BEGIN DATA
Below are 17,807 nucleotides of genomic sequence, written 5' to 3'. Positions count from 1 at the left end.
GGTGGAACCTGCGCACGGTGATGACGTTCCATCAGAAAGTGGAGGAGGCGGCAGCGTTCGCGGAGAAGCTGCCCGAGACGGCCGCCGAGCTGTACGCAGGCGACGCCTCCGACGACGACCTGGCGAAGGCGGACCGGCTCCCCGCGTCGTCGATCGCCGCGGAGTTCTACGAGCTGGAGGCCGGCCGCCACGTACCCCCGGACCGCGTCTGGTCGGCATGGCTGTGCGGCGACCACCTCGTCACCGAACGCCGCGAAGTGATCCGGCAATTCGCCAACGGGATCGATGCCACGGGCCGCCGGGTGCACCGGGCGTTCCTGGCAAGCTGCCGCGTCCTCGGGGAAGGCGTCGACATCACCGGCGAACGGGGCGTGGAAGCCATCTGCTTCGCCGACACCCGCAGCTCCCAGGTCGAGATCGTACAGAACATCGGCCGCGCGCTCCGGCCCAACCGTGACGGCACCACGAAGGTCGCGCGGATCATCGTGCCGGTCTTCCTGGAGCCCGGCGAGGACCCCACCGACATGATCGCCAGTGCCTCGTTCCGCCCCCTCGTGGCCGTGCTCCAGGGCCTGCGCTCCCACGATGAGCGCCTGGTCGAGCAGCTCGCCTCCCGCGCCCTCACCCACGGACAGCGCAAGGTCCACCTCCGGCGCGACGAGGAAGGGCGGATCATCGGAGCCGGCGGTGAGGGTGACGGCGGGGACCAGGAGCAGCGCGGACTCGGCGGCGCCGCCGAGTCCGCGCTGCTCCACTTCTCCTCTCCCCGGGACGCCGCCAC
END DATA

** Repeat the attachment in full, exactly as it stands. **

Below are 17,807 nucleotides of genomic sequence, written 5' to 3'. Positions count from 1 at the left end.
GGTGGAACCTGCGCACGGTGATGACGTTCCATCAGAAAGTGGAGGAGGCGGCAGCGTTCGCGGAGAAGCTGCCCGAGACGGCCGCCGAGCTGTACGCAGGCGACGCCTCCGACGACGACCTGGCGAAGGCGGACCGGCTCCCCGCGTCGTCGATCGCCGCGGAGTTCTACGAGCTGGAGGCCGGCCGCCACGTACCCCCGGACCGCGTCTGGTCGGCATGGCTGTGCGGCGACCACCTCGTCACCGAACGCCGCGAAGTGATCCGGCAATTCGCCAACGGGATCGATGCCACGGGCCGCCGGGTGCACCGGGCGTTCCTGGCAAGCTGCCGCGTCCTCGGGGAAGGCGTCGACATCACCGGCGAACGGGGCGTGGAAGCCATCTGCTTCGCCGACACCCGCAGCTCCCAGGTCGAGATCGTACAGAACATCGGCCGCGCGCTCCGGCCCAACCGTGACGGCACCACGAAGGTCGCGCGGATCATCGTGCCGGTCTTCCTGGAGCCCGGCGAGGACCCCACCGACATGATCGCCAGTGCCTCGTTCCGCCCCCTCGTGGCCGTGCTCCAGGGCCTGCGCTCCCACGATGAGCGCCTGGTCGAGCAGCTCGCCTCCCGCGCCCTCACCCACGGACAGCGCAAGGTCCACCTCCGGCGCGACGAGGAAGGGCGGATCATCGGAGCCGGCGGTGAGGGTGACGGCGGGGACCAGGAGCAGCGCGGACTCGGCGGCGCCGCCGAGTCCGCGCTGCTCCACTTCTCCTCTCCCCGGGACGCCGCCAC